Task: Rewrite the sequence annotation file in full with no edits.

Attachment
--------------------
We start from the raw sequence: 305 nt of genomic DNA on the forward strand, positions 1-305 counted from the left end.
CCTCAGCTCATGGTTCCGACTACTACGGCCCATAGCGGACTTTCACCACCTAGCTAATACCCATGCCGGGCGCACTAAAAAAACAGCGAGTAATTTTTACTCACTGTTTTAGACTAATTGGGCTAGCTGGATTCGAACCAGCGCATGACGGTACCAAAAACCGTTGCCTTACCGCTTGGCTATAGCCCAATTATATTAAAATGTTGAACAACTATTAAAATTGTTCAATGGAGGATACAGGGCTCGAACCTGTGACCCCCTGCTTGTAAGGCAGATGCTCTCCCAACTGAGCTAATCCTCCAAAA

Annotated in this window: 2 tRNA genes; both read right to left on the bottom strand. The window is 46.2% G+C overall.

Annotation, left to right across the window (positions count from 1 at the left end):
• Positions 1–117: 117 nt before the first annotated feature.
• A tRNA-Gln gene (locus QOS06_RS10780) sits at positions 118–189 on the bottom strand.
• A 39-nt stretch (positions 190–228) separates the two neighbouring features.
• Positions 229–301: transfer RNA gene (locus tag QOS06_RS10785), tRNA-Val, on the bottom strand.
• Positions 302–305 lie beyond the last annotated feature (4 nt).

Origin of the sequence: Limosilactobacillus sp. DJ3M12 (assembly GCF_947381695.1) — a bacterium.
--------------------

We start from the raw sequence: 305 nt of genomic DNA on the forward strand, positions 1-305 counted from the left end.
CCTCAGCTCATGGTTCCGACTACTACGGCCCATAGCGGACTTTCACCACCTAGCTAATACCCATGCCGGGCGCACTAAAAAAACAGCGAGTAATTTTTACTCACTGTTTTAGACTAATTGGGCTAGCTGGATTCGAACCAGCGCATGACGGTACCAAAAACCGTTGCCTTACCGCTTGGCTATAGCCCAATTATATTAAAATGTTGAACAACTATTAAAATTGTTCAATGGAGGATACAGGGCTCGAACCTGTGACCCCCTGCTTGTAAGGCAGATGCTCTCCCAACTGAGCTAATCCTCCAAAA

Annotated in this window: 2 tRNA genes; both read right to left on the bottom strand. The window is 46.2% G+C overall.

Annotation, left to right across the window (positions count from 1 at the left end):
• Positions 1–117: 117 nt before the first annotated feature.
• A tRNA-Gln gene (locus QOS06_RS10780) sits at positions 118–189 on the bottom strand.
• A 39-nt stretch (positions 190–228) separates the two neighbouring features.
• Positions 229–301: transfer RNA gene (locus tag QOS06_RS10785), tRNA-Val, on the bottom strand.
• Positions 302–305 lie beyond the last annotated feature (4 nt).

Origin of the sequence: Limosilactobacillus sp. DJ3M12 (assembly GCF_947381695.1) — a bacterium.